Wednesday, February 1, 2012

USC: An Example of a Student Trip

EDHE 832: Comparative Higher Education

This will be an exciting once-in-a-lifetime learning experience. See the itinerary on the left side of this page.

Trip Highlights
Highlights of the trip include (exact itinerary details subject to fluctuation):
  1. Lectures by professors at the University of Havana, including ones about Cuban history by director of the center for Cuba USA Studies and others about modern Cuba and a tour of the University (founded in 1728).
  2. A day focused on en environmental education including lecture by the national environmental education from Cuban Ministry of Education followed by an afternoon at the Parque Metropolitano, an ecological park  being studied by Havana schools and universities, 
  3. A day focused on the history of Cuba with site visits to Habana Vieja (Old Havana) to learn about historic restoration projects followed by an afternoon with Dr. Delio Carrera, historian of the University of Havana  and professor of history and law,
  4. A day focused on life in urban Cuba with a visit a local organic farm El Vivero in a populated neighborhood, followed by lunch hosted by a ceramist and painterJose Fuster,
  5. A day at the Technical University of Havana, including lunch with students from various faculties (colleges) of the university,
  6. Overnight trip to Cienfuegos and Perch√© to see other parts of Cuba and learn about Colonial Cuba (including a UNESCO heritage site), about city conservation and restoration, as well as having plenty of free time to explore, and a night of dinner and dancing,
  7. We will wrap in Havana with free time to explore, closing out our time with a farewell dinner at the famousGato Tuerto restaurant,
  8. Free time will allow you to explore more about the universities, the cities we visit, and sites like Ernest Hemingway’s house
The Class
The dates for the trip coincide with Spring Break: March 1st – 10th.  We will meet as a class during the regular Thursday evening class slot on Thursday evenings and then not have class meetings, except one at the end of the semester, after the trip. Jennifer Engel, director of Study Abroad and Ph.D. candidate in higher education, will be the program assistant. She has been to Cuba once before, and describes Cuba as being the most complex and contradictory place she has traveled to. Like me, she is fluent in Spanish. Language proficiency is not required for the trip.
A Unique Opportunity
As you know, the history of Cuban-American relations is complex. The U.S. government recently eased restrictions on academic travel, which is what allowed us to make this trip happen. When further restrictions on general travel will be lifted is unknown; regulations could also change in the future with a change in U.S. president and restrict American academic travel again. As such, this will be a unique opportunity to see and experience a country restricted to most Americans.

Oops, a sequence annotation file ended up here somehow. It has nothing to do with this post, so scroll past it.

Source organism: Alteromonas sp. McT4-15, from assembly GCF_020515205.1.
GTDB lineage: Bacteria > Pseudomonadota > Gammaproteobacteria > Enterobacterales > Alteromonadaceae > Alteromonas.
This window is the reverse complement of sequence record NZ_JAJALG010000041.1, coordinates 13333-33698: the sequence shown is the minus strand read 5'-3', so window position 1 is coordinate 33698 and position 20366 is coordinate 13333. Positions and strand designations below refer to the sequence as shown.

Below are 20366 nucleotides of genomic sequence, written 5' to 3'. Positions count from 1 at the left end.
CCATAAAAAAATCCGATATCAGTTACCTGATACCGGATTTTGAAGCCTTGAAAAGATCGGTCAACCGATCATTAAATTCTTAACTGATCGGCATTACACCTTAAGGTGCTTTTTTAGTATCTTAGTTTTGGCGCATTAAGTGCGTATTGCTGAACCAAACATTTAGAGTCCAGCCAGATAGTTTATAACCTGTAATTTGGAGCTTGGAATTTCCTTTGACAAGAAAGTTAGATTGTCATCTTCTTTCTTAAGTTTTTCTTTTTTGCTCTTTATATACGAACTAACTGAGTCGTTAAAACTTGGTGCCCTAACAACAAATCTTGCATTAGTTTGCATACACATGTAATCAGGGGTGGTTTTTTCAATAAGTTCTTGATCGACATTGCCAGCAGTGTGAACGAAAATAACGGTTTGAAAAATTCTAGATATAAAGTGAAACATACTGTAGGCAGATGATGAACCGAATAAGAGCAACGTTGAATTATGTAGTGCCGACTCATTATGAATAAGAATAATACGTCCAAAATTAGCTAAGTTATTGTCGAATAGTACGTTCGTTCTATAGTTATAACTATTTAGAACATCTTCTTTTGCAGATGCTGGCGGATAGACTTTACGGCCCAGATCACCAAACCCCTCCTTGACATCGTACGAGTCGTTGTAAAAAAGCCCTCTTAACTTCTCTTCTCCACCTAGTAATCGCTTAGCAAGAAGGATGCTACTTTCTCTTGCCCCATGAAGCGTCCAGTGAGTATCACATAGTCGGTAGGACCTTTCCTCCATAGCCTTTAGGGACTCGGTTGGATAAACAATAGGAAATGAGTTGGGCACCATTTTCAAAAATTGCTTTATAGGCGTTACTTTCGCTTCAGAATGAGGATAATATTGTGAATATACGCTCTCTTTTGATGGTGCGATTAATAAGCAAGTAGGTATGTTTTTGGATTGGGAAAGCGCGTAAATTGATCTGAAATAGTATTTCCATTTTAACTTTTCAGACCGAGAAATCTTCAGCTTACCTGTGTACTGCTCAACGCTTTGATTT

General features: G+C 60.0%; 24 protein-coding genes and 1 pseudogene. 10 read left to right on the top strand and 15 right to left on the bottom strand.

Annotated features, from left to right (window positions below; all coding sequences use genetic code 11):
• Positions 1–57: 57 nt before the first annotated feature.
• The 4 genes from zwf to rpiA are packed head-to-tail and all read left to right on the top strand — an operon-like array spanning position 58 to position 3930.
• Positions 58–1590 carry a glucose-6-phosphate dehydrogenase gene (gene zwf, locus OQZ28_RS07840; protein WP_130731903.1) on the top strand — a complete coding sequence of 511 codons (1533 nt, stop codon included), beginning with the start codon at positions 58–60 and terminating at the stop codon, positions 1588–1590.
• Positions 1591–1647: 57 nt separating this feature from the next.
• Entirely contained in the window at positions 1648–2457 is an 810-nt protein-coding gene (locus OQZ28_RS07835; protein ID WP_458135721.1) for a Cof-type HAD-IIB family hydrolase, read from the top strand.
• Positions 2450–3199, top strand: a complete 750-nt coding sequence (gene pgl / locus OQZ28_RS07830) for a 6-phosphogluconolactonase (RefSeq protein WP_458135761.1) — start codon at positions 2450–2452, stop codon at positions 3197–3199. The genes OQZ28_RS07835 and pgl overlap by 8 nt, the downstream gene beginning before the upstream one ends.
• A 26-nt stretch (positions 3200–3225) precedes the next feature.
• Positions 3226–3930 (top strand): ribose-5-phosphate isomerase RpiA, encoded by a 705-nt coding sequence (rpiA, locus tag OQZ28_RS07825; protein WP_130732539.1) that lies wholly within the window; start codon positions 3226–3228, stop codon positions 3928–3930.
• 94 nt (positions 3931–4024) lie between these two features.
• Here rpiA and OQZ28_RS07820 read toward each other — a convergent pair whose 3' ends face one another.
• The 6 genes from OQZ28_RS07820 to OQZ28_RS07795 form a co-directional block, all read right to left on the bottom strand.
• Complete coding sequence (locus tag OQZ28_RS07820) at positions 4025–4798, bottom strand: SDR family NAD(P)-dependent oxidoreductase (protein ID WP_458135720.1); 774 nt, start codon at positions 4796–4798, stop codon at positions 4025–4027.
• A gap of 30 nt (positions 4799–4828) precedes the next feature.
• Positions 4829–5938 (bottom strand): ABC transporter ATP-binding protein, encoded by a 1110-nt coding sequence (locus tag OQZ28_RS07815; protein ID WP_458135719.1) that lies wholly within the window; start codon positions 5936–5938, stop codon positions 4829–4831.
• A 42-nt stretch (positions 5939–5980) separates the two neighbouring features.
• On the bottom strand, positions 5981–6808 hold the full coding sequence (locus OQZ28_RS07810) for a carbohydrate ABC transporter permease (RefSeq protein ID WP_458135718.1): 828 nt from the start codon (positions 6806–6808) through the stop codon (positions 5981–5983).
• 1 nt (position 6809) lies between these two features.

I had a similar experience by traveling to the U.S.S.R. in 1988 as Gorbachev was introducing his policies of Glasnost and Perestroika that began to open up the Soviet Union internally and to foreigners. Very few Americans had been to the Russia at the time I visited and it was a fascinating snapshot in time of a society on the brink of change. (The U.S.S.R. collapsed in 1991.) Of course, I can return to Russia an the Ukraine, but I can never return the Soviet Union.
We hoped to make this announcement right at the beginning of the semester. However, finalizing the itinerary and arrangements has taken longer than expected because of how the Cuban government handles approval of these requests.
The other delay has been in trying to finalize the cost. The cost is $2,990 (including flight, hotel, excursions and entrance fees, gratuities, group land travel, and many meals). We negotiated as low of a price as possible (the original quote was considerably higher). This cost is due to a few factors out of our control. First, the only way to travel to Cuba from the United States is by charter flight from Miami so flight prices are not competitive. Second, the Cuban government requires we have a host with us at all times for the visits on our itinerary (but not for when you have free time), which is helpful, but also costly. And finally, the Cuban government sets prices for tourists and they adjust prices based on the country of origin and, not unexpectedly, set the highest price for Americans. 

The Spring Semester 2012 HESA Study Abroad Program is headed to Cuba! 

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